Below are the average imputation accuracies stratified by major population groups in the 1000 Genomes Project and colored by HLA gene (Figure 1). CookHLA was able to impute all 136 individuals, but QUILT did not produce results for 13 individuals when ALT contigs were included and 36 when they were excluded. For QUILT, the results reflect averages on the subset of samples that did not fail.

Figure 1: The upper two panels are the results for CookHLA, while the lower two are QUILT. The two panels on the left use the GRCh38 reference genome version with HLA ALT contigs, while those on the right use the reference genome without ALT contigs.

Mean accuracy values across all five HLA genes are below:



With ALT contigs



Without ALT contigs




From our results above, it is clear that CookHLA without ALT contigs has the best overall performance for HLA genotype imputation accuracy, with 98% accuracy across the five HLA genes. Additionally, we found that CookHLA is very sensitive to the version of the reference genome being used. We suspect this is because the underlying low-pass imputation struggles when reads map to multiple allelic contigs representing the same HLA region.

On the other hand, QUILT has consistent performance on both reference genomes, albeit lower than CookHLA’s highest performance. QUILT was designed to work with ALT HLA contigs, and it is recommended by the authors that one uses that version of the reference genome. Finally, QUILT has a relatively high sample failure rate (~10%). We did investigate the error messages produced (there were three distinct error messages among the failed samples) but were unable to diagnose the core issues. In contrast, CookHLA produced results for all samples.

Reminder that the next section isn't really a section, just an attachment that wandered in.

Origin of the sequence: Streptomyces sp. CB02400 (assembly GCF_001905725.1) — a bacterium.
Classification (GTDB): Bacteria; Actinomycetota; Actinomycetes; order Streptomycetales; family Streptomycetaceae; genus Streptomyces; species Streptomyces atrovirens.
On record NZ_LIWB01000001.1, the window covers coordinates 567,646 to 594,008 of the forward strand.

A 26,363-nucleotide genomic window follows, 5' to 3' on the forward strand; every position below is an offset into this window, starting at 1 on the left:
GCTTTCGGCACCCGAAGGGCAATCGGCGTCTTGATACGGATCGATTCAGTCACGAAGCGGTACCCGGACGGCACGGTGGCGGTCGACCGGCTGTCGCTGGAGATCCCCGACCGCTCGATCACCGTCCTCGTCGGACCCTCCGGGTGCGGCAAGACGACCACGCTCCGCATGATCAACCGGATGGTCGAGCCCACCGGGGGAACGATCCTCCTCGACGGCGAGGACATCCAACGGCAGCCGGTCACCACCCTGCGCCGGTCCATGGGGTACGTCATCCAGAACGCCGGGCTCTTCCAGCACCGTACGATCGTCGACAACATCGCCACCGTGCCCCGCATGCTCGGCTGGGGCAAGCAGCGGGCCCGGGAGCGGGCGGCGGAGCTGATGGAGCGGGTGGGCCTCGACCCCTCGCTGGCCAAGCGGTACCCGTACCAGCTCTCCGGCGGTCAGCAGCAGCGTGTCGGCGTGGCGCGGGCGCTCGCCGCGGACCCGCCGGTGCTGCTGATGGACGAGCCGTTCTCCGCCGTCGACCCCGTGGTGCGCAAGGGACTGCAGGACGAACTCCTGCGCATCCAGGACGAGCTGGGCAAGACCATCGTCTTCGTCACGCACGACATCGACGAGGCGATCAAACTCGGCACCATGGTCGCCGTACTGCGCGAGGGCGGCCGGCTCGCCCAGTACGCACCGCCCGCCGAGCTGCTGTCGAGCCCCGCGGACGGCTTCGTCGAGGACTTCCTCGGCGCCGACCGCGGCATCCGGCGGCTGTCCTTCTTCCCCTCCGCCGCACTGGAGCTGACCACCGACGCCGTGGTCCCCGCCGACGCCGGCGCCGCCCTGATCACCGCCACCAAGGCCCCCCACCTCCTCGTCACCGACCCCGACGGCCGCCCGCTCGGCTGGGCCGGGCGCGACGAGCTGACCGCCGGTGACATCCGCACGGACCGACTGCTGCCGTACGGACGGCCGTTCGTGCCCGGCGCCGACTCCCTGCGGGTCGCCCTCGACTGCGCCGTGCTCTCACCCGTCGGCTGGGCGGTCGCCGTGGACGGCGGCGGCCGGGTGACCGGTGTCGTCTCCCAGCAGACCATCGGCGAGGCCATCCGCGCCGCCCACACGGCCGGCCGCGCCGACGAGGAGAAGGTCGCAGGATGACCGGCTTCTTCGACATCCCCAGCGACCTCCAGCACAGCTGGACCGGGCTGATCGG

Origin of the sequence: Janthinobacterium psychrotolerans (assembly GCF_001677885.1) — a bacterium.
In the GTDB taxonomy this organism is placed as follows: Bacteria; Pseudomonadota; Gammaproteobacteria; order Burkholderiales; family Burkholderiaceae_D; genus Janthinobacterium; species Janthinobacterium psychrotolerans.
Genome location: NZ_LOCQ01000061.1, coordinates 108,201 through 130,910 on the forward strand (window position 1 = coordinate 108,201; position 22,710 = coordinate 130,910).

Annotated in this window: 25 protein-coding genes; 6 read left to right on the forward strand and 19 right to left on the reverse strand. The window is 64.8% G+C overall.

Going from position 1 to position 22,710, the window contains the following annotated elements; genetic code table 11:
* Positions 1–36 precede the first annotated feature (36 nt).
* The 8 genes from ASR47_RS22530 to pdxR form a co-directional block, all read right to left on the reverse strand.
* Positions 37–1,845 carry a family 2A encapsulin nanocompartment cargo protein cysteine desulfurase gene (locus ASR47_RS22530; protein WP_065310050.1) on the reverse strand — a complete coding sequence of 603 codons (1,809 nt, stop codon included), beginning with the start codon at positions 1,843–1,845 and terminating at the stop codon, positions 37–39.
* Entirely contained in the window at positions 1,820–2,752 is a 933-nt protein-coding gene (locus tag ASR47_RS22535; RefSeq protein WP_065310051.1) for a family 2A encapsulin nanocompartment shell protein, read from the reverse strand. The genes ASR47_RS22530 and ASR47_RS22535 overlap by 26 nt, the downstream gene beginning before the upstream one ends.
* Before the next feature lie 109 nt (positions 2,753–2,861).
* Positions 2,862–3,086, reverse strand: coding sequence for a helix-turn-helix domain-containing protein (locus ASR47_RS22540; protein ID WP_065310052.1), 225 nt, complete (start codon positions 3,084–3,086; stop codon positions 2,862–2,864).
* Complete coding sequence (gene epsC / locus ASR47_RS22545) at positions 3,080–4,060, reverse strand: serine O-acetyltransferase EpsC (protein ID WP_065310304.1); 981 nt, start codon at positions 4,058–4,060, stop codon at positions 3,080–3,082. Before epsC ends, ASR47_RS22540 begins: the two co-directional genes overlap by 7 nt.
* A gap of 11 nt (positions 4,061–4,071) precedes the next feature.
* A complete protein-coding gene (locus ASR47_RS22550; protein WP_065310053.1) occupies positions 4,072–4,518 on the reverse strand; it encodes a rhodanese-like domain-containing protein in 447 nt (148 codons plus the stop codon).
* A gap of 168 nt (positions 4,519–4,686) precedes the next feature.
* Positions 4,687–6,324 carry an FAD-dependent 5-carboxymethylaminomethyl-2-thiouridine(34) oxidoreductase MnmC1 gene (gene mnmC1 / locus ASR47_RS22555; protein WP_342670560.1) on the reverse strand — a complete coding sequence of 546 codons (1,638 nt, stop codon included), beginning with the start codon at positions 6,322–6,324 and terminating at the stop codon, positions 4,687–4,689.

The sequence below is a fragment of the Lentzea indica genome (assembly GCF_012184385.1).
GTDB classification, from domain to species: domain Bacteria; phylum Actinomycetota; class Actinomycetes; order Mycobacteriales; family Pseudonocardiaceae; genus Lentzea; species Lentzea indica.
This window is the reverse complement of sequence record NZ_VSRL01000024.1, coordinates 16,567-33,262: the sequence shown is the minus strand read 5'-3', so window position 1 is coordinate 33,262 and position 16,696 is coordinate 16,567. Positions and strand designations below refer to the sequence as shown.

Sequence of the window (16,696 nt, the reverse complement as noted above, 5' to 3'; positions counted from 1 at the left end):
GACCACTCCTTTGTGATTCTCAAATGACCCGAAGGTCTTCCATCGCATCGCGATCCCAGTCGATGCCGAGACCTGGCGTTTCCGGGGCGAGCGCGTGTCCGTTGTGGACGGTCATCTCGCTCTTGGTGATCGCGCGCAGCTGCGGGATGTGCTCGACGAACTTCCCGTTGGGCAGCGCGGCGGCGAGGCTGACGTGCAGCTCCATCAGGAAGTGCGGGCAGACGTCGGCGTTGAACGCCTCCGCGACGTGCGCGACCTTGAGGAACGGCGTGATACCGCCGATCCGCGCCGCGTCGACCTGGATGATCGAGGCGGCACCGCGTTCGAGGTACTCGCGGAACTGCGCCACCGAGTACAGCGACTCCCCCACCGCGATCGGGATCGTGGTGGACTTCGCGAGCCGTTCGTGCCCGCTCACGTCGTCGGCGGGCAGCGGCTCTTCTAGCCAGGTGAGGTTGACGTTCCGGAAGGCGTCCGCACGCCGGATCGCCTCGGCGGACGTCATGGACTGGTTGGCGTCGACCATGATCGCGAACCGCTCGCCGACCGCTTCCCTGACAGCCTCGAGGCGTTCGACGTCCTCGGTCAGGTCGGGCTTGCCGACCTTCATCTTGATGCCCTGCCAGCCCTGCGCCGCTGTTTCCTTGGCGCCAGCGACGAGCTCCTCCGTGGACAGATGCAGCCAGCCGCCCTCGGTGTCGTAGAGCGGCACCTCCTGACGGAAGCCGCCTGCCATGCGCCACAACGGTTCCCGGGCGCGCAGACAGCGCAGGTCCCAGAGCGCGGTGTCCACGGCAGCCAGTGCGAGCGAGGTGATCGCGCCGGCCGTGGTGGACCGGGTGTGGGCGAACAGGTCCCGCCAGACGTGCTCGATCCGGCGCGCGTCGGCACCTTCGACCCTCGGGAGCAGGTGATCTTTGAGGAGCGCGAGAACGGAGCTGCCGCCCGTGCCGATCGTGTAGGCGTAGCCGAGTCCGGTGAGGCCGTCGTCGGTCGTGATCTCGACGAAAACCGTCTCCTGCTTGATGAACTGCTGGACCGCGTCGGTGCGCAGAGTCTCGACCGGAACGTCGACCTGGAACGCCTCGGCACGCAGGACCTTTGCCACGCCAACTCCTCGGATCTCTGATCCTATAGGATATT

We also observe moderate variation in accuracy across populations. Using the best reference genome for CookHLA (without ALT contigs) and the best for QUILT (with ALT contigs), we see about a 3% difference between the highest concordance population for CookHLA and an 11% difference for QUILT when performance is averaged across all 5 HLA genes.


While QUILT is conceptually more attractive as an HLA imputation approach, as it was built to work directly on low-pass read data and to utilize HLA ALT contigs, we conclude that using CookHLA in a “double imputation” setup is the best performance option. When combined with Gencove’s low-pass imputation engine, the HLA genotype accuracies we achieve with CookHLA are state-of-the-art. Gencove is unlocking the value of genetic data, enabling the most ambitious applications of genomics across industries with an end-to-end platform for data generation, analysis & management. Get in touch to learn how we can help accelerate the journey from samples to solutions.


  1. Sakaue et al. Tutorial: a statistical genetics guide to identifying HLA alleles driving complex disease. 2023. Nature Protocols. doi:10.1038/s41596-023-00853-4

  2. Zheng et al. HIBAG—HLA genotype imputation with attribute bagging. 2014. The Pharmacogenomics Journal. doi:10.1038/tpj.2013.18

  3. Cook et al. CookHLA: Accurate Imputation of Human Leukocyte Antigens. 2021. Nature Communications. doi:10.1038/s41467-021-21541-5

  4. Wasik et al. Comparing low-pass sequencing and genotyping for trait mapping in pharmacogenetics. 2021. BMC Genomics. doi:10.1186/s12864-021-07508-2

  5. Davies et al. Rapid genotype imputation from sequence with reference panels. 2021. Nature Genetics. doi:10.1038/s41588-021-00877-0